His press secretary has emailed multiple news organizations a brief statement that “the governor has been briefed throughout the investigation process and has asked for more information.”

“I think there is a good quality of care there,” Sandoval told KSNV News Channel 3 when a reporter talked to the governor an event he attended in Las Vegas earlier this week. “If there’s a problem, we are going to correct it.”

Willden said he’s been meeting with Sandoval at least weekly to keep the governor apprised of ongoing investigations.

State legislators, however, have largely been preoccupied with other matters in Carson City. Some aren’t aware of the new stories detailing the investigations into Rawson Neal’s practices and policies.

Other says they’ve met with Willden but don’t want to jump to conclusions before federal investigations conclude.

“Until we can get that information in the next couple weeks, we will have to see if any policy changes need to be made,” said Assembly Speaker Marilyn Kirkpatrick, D-North Las Vegas.

Assemblywoman Lucy Flores, D-Las Vegas, called the revelations in the Sacramento Bee stories “shameful” but also said that legislators don’t yet have enough information about the hospital’s policies or the details of the investigations.

Assemblywoman Maggie Carlton, D-Las Vegas, said she’s spoken with Willden but also needs to see more detail.

“What we have to separate is dumping versus sending home,” she said. “We need to figure out what this is really about.”

Even with federal-level investigations pending completion, the state Democratic Party has seized upon the so-called “Greyhound therapy” scandal as a chance to pummel Sandoval -- who is up for re-election next year -- for his defending of the health department.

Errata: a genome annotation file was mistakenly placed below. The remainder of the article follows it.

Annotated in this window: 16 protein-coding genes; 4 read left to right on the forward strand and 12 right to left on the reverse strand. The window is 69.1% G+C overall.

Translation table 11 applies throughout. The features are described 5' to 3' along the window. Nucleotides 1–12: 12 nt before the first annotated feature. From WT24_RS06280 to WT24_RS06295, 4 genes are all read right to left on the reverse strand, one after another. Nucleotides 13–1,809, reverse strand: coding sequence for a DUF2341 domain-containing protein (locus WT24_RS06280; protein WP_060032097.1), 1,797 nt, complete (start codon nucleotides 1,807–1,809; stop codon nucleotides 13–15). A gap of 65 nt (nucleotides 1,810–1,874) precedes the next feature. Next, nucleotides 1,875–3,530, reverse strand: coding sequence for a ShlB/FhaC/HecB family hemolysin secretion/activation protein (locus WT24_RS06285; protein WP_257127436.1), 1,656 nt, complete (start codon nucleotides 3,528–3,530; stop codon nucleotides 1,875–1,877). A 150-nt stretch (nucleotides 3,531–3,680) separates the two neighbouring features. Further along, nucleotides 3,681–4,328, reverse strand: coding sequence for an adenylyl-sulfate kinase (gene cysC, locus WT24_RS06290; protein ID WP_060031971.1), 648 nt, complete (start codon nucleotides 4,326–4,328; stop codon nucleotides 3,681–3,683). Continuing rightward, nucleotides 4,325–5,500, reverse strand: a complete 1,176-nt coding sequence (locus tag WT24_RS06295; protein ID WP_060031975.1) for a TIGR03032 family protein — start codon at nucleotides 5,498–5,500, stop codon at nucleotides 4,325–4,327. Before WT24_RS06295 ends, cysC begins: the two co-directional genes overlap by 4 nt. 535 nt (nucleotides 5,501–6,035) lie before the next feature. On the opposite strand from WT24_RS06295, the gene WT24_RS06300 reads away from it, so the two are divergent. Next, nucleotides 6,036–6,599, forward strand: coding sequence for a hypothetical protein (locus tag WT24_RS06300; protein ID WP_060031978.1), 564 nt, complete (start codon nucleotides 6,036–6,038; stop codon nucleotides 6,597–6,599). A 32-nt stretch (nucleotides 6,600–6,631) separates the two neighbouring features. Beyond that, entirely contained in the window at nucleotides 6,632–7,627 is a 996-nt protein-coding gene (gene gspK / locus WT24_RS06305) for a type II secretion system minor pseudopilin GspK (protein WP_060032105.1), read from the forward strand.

“It is a clear demonstration of where the governor’s priorities are that his administration has now gone from throwing mental health patients under the bus last session to putting them on a bus and shipping them to other states,” said party spokesman Zach Hudson.

Willden, however, said previous state budget cuts to the state’s Southern Nevada Adult Mental Health agency haven’t caused the uptick in out-of-state busing. Instead, it was the 2009 policy change that may have led to an increase in discharges via Greyhound and created a situation in which “mistakes could be made,” Willden said.

State officials have since reinstated that second level of administrative review when travel plans are approved for patients.

Health officials have reviewed about 500 of the 1,500 Greyhound trips patients took following discharge, and a few appear not to follow discharge policies, Willden said.

Most patients did make it to their destinations with someone to meet them upon arrival, he said.

“The idea is to have a safe discharge and confirmation of receipt of our patient in the other jurisdiction,” Willden said. “That’s the goal.”

Noting that Las Vegas is a “mental health magnet city” like Hollywood, Washington D.C., or New Orleans, Willden said it’s not unusual that the local mental health agency sends so many people back to other states.